This week the Davos World Economic Forum meets in Switzerland, from January 17-20. It’s an odd meeting for the age of Trump. Outgoing Vice-President Biden gave a speech. Per the BBC:
With 48 hours left in the role of US vice-president, Joe Biden used his swansong speech at Davos to tell an audience of the world’s wealthiest that they do not pay enough in tax. He said the “top 1% is not carrying their weight”. “You are not bad guys, you are all good guys,” he said. But he argued the money would be better spent paying for every US student to attend college for nothing, which he said would cost $6bn a year and have a greater knock-on impact on the economy.
Who are these people, and why is the Scranton Kid talking to them this way?
As Bess Levin writes for Vanity Fair in an article titled “Davos Participants Wonder If Donald Trump Is All Their Fault”:
Each year in January, the World Economic Forum holds its annual conference in Davos, Switzerland. For three days, the über-elites of the business and political worlds—policy-makers and heads of state, private-equity chiefs, bank C.E.O.s, and hedge-fund managers—gather in the tiny alpine town to discuss the state of the world and the world’s millionaires and billionaires might address it. Historically, attendees have looked forward to the event, alternatively known as “Burning Man for billionaires” and “the money Oscars,” where they sit on panels by day, guzzle champagne and belt out show tunes by night, and maybe go home with a local afterward.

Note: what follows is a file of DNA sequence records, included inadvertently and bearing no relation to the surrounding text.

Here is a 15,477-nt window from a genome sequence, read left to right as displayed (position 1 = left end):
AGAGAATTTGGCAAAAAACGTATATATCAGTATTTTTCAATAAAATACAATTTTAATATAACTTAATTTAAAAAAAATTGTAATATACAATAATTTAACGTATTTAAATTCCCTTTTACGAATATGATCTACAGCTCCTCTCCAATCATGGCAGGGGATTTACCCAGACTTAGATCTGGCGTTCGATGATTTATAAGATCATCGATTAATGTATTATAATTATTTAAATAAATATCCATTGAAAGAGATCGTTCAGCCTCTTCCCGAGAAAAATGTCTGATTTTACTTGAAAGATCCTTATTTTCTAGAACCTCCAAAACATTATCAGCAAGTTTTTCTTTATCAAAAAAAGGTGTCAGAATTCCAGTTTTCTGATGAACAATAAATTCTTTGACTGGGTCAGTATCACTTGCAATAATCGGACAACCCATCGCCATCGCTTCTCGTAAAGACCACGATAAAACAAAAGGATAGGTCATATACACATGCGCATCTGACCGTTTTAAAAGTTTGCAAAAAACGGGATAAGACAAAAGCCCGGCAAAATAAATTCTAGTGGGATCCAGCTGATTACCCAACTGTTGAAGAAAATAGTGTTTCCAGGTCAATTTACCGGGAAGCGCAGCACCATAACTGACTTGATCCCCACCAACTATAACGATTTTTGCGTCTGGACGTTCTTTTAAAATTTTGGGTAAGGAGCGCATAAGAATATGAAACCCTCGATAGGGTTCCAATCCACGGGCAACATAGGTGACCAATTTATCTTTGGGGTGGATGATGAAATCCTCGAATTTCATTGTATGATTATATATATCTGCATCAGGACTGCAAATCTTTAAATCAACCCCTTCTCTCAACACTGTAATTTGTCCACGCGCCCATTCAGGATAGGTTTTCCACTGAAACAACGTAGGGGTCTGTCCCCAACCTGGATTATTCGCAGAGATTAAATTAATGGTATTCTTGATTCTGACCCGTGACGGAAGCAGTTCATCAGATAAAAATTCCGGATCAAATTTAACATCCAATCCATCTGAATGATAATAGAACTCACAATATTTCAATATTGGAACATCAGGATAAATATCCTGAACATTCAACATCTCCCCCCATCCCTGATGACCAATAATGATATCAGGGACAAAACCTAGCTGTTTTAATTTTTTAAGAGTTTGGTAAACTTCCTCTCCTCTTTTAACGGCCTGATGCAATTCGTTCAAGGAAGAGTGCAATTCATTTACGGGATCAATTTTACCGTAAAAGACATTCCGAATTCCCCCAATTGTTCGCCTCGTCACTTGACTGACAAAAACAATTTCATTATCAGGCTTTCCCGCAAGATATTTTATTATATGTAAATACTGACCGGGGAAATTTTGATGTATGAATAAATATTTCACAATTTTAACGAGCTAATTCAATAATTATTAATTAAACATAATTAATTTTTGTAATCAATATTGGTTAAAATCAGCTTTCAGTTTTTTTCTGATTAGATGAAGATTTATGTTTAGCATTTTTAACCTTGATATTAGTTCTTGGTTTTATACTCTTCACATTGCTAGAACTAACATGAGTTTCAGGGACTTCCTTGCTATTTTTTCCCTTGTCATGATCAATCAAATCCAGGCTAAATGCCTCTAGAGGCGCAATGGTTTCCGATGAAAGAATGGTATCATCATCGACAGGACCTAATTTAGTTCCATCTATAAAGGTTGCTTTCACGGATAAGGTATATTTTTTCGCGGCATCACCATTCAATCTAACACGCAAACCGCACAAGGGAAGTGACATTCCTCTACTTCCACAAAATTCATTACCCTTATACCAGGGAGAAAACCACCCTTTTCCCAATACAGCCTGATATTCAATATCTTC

The Clintons and Bono are regulars at the conference. Notable leaders attending this year are Brit Prime Minister Theresa May and President Xi Jinping of China.
Per de la Merced and Goldman in the Times:
But even world leaders are often seen craning their heads for a glimpse at the boldfaced names in attendance. The singer Shakira and the actor Forest Whitaker are to receive awards this year. Expected attendees include Sheryl Sandberg, chief operating officer at Facebook; the actor and activist Matt Damon; the Formula One driver Nico Rosberg; and Jack Ma, the Chinese billionaire and founder of Alibaba.
Davos turns into a “veritable fortress” during the two weeks of the conference. “In the past,” the Times reports, “the conference was targeted by protesters associated with the anticapitalist Occupy movement. In 2013, members of the Ukrainian activist group Femen were arrested after a topless demonstration.” Additionally, “The annual meeting runs on a tiered system of colored badges denoting just how important one is, or is not. ”
Opponents of the Davos forum use the occasion to launch their own counter-campaigns. Per the British charity and advocacy group Oxfam: